I’ve been hard on cinematic comedies, but this year has already given us Game Night, Deadpool 2, and to a lesser extent Uncle Drew along with the US releases of 2017 films Paddington 2, The Death of Stalin, and Thoroughbreds, it hasn’t been a bad year at all for comedy. It’s also gotten me to be more open to trying other comedy films, even if this is one that is more of a catch up, left until all other interesting options were taken or playing at inconvenient times. The fact that it has a cast led by Jon Hamm, Jake Johnson, Hannibal Buress, Jeremy Renner, Isla Fisher, and the hit or miss Ed Helms combined with a high concept if silly premise, sure helped too.
The classic Twilight Zone episode “Kick the Can” posited that the secret to eternal youth was play, a charming and sweet episode that traded on the old idiom of “We don’t stop playing because we grow old; we grow old because we stop playing”. It’s a phrase TAG repeats ad nauseum and yet I couldn’t help but feel how much better that episode was at dealing with the subject and certainly more tonally consistent. Loosely based on the true story of a group of friends (played here by Helms, Hamm, Johnson, Buress, and Renner) who meet every year to play a game of tag for a month, they gather together for one final chance at tagging Renner, a man who has never been tagged before and plans to retire at the end of the month after his wedding. It’s a ridiculous concept and as the real-life footage shown during the credits prove, there’s plenty of that to draw from, the film curiously decides to repeatedly break any suspension of disbelief for no reason whatsoever. It ups the mayhem to the point where they are causing plenty of property damage, committing felonies, delivering what should be severe injuries to middle aged men.
It may sound petty to complain about efforts to spice up the action to make the tag action scenes more interesting, which frankly they aren’t with all the terrible slow-mo the fails in looking cool and comedically, but the film undercuts those efforts. First of all, it does so by taking itself way too seriously, filled with too many somber moments and attempts and poignancy. Not that really any of the comedy works either despite that talented cast that also brings in such people as Rashida Jones, Leslie Bibb, Brian Dennehy, Lil Rel Howery, and Thomas Middleditch in support, but at least lean into your strengths here. Secondly, by unnecessarily framing it with Annabelle Wallis (in a complete nothing of a role) following along as the Wall Street Journal writer who wrote the article that inspired the film, it does the film a disservice by mentally tying it to reality if they wanted to really get crazy.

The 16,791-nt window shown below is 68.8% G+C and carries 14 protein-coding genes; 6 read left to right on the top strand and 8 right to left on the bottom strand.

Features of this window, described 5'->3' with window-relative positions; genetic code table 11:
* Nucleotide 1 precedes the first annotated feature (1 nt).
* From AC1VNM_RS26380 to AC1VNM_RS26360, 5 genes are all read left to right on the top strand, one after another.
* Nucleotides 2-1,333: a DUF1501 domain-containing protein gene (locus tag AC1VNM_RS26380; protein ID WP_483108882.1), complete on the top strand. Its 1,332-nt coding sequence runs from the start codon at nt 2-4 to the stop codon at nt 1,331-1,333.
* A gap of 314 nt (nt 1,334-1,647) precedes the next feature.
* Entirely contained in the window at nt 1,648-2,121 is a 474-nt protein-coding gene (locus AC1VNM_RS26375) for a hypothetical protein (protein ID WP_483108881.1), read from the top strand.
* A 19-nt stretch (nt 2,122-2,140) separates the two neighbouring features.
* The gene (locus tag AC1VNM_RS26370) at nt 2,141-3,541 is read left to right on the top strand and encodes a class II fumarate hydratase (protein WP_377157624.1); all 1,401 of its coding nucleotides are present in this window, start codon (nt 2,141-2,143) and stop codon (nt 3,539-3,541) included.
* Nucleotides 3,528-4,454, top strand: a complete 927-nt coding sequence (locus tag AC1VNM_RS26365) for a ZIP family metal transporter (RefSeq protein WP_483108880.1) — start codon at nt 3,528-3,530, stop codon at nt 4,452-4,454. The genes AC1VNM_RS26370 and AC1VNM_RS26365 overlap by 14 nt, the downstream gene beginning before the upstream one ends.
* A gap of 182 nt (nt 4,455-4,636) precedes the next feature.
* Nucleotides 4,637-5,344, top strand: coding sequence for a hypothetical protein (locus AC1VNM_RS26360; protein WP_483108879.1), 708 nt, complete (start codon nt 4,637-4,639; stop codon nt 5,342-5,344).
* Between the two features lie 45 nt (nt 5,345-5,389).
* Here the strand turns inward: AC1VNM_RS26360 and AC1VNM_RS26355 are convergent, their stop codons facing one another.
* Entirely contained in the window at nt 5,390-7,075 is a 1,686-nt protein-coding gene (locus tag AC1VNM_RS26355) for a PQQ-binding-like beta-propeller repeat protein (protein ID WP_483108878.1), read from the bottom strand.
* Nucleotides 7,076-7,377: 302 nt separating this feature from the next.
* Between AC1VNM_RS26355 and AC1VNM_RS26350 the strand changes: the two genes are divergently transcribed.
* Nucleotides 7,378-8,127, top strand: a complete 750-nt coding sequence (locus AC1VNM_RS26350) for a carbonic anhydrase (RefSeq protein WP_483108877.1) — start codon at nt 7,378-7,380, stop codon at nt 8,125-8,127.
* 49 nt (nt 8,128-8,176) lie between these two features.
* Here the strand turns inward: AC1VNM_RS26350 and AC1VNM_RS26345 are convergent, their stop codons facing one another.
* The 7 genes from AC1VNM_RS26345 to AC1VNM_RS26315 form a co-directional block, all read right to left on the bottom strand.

Renner’s the highlight here, but he feels detached from the movie as a whole and there’s not nearly enough of him. They could have gone plenty of directions in this movie, the fun action-comedy of a Game Night, a reflection on aging and the changing nature of friendships, or just lean into the darker comedy that they occasionally flirt with but like way too many films anymore I’m left with the observation that it winds up just doing all of them poorly. It doesn’t seem to be all that fun, the action is terrible, it isn’t funny, and reflections are half-assed, and the darker comedy is just lazy shock humor. Recommended only if you find the idea of one man sucking another man’s dick inherently hilarious.